In a number of recent books—such as Martha Nussbaum’s Not For Profit: Why Democracy Needs the Humanities (2010), Andrew Delbanco’s College: What it Was, Is and Should Be (2012), Benjamin Ginsberg’s The Fall of the Faculty: The Rise of the All-Administrative University and Why It Matters (2011), and William Deresiewicz’s Excellent Sheep: The Miseducation of the American Elite and the Way to a Meaningful Life (2014)—we see clearly how the new emphasis on career, and future earnings, is eroding the cultivation of critical thought and the moral formation needed to instill values of democratic citizenship. In the United States, athletics have traditionally played an important role in that formation, for both players and spectators. But, as Murray Sperber argues in Beer and Circus: How Big-time College Sports Is Crippling Undergraduate Education (2000), academics and athletics have been tainted by the same transformation: from nonprofit arenas of qualitative enrichment, to private, for-profit institutions justifying themselves on the basis of quantitative measures.
Citing former University of California president Clark Kerr’s prophetic words from the 1960s, Sperber shows how the quantitative and credential-based approach to higher education creates “a mad scramble for football stars and professorial luminaries.” According to Kerr, “The former do little studying and the latter little teaching, and so they form a neat combination of muscle and intellect.” While the marriage may give the appearance of a thriving campus, the result is “an inferior concern for undergraduate teaching” along with exaggeration of the prestige associated with academic credentials and winning teams.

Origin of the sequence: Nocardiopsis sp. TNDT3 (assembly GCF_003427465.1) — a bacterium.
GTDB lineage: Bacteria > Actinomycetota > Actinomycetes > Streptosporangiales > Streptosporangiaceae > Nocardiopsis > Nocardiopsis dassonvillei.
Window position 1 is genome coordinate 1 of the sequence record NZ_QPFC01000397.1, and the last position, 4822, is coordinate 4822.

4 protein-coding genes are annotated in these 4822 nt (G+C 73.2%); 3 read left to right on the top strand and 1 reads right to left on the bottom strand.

Delbanco suggests that the quantitative approach Kerr warned against has come to undermine one of the distinct intellectual and moral advantages that colleges and universities have traditionally preserved: “Their deliberate distance from the world of getting and spending in which young people are destined to spend so much of their lives.” Instead, the commodification of higher education has placed the world of getting and spending—not intellectual or moral cultivation—at the heart of what both college and college sports are for. This is a critical change not only of conditions, but also of mores. As Deresiewicz recently wrote in Harpers,the result is an “ideology that reduces all values to money values. The worth of a thing is the price of the thing. The worth of a person is the wealth of the person.” Thus, the “purpose of education in a neoliberal age is to produce producers,” leading to the widely accepted belief that the education of elite student-athletes is secondary to their athletic performance and financial compensation.